now that Egypt has been able to fend off it’s dictator,I hope there is no internal conflict and that countries like Egypt get on a course of a peaceful democracy.. :)

  • Lora

    Lora

    March 15th, 2011 at 4:40 AM

    And you have to remember that the way you are raised at home, looking on a much more local scale then the world wide issues, is also going to affect how you respond to authority, exerting it and living under it as well. Your parents so significantly influence how you relate in these types of issues, they form the very person that you are. Maybe you lived in a very strict home growing up and so now you rebel. Or maybe you craved more structure and so now this is what you give to your own children. We have to look very carefull at these formative years for answers.

  • Judith Barr

    Judith Barr

    March 17th, 2011 at 7:23 AM

    I appreciate your reading and responding to my article, Authority: It’s An Inside Job.

    Looking over everyone’s comments … it seems like many of you responded to things happening in our world, and it seems your perspectives may have come unconsciously from your own early experiences with authorities.

    Regardless of the focus of your comment . . . I invite you each to delve another step deeper. Who were the authorities in your early life? How did they use their power with you? What was the effect on you? As a result, how do you feel about authorities? And as a result, how do you feel about yourself having authority and using your power?

    This is work we all need to do. . .
    I welcome your sharing your discoveries!
    Many blessings,
    Judith

  • Samantha

    Samantha

    March 20th, 2011 at 7:44 AM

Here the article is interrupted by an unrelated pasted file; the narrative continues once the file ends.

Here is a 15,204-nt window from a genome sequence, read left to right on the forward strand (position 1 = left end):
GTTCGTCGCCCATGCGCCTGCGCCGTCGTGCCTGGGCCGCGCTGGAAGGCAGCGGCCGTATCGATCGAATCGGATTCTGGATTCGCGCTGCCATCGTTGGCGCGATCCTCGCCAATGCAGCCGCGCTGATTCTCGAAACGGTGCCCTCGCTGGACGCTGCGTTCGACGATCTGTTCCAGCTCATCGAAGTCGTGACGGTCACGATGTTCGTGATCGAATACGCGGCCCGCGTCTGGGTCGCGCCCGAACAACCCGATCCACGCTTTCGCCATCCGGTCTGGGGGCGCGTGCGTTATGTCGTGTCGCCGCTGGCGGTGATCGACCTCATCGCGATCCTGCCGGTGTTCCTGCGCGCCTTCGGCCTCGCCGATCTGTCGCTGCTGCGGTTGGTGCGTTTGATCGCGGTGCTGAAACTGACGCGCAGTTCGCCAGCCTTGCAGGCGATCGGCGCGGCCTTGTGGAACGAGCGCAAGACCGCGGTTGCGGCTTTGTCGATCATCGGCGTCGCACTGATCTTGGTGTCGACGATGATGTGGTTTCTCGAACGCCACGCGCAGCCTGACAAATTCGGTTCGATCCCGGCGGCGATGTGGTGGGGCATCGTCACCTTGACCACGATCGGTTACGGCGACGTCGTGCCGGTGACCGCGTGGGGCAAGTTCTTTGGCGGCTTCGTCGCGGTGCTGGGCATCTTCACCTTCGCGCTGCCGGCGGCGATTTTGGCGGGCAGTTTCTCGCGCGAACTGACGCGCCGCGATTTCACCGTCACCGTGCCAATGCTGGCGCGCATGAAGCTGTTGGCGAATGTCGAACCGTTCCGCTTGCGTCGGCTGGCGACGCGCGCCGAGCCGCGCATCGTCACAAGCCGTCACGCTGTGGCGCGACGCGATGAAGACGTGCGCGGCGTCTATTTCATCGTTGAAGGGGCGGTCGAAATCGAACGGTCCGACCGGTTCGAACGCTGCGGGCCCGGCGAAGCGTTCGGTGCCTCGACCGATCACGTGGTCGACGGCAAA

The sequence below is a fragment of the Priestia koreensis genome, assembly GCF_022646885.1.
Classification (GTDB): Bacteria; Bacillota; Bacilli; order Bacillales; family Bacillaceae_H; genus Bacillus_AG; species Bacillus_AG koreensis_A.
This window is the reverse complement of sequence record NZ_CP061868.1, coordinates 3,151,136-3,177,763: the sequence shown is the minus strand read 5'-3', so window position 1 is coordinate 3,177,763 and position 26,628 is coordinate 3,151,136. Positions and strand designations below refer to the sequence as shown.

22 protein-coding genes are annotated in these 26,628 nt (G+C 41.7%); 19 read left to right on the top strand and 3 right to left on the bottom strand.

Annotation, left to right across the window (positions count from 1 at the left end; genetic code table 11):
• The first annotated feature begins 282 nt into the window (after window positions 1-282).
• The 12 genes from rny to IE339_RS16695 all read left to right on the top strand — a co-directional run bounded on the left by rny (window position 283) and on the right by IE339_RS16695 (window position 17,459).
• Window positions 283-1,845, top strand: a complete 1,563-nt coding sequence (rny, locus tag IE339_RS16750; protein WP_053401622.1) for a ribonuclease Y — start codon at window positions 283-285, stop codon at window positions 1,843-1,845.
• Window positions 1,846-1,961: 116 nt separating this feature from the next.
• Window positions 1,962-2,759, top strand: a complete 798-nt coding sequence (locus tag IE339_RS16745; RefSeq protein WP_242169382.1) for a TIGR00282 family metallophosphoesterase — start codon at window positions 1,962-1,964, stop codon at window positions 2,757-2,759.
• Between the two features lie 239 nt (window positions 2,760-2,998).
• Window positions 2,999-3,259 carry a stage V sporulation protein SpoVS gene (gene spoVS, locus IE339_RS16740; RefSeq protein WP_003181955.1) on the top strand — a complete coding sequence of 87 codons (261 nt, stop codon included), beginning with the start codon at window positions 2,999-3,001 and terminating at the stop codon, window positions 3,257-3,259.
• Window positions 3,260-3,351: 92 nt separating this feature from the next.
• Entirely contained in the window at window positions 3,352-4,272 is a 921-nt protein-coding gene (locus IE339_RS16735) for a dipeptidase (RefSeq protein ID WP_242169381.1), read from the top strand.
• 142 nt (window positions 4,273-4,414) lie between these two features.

Judith, thanks for your very interesting article. I had a very strict father and in turn chose to marry a man that was similarly controlling, although at the time I saw it more as him wanting to take care of me. Even though we later divorced (he found another woman, thank goodness!) I can’t shift the feeling that I drew that to me. I find it hard not to have some kind of authority figure in my life. It’s as if I’m scared to make decisions on my own almost. I’m working on that but it’s hard.

  • Jim

    Jim

    March 20th, 2011 at 9:29 AM

    Something else; no Westerners have been oppressed in their lives like some societies in the Middle East and Africa have over the past few centuries (need I mention slavery as a jumping off point?). We’re quick to complain about governmental authority and yet don’t appreciate how valuable the ability to even voice that is. Consider yourselves lucky to have grown up in a culture where uttering dissent doesn’t get you shot or incarcerated.

    On a side note, I think an article on how people react and cope when their human rights are violated would be a very good read.

  • Lyndall J

    Lyndall J

    August 19th, 2016 at 8:09 AM

    Thank you Judith – so succinct and insightful – it helped me refocus on my own inner relationship with myself to discover the ways in which I still submit to the ego instead of mySelf, reflecting the early socialization and morality of the culture I grew up in. Turning that inner relationship around is still challenging and your article was inspiring.

  • Judith Barr

    Judith Barr

    August 20th, 2016 at 2:24 PM

    And thank you, Lyndall, for sharing your response to my post. Doing our inner healing work can often be challenging, and I am so glad my article inspired you in your own healing journey.
    Blessings,
    Judith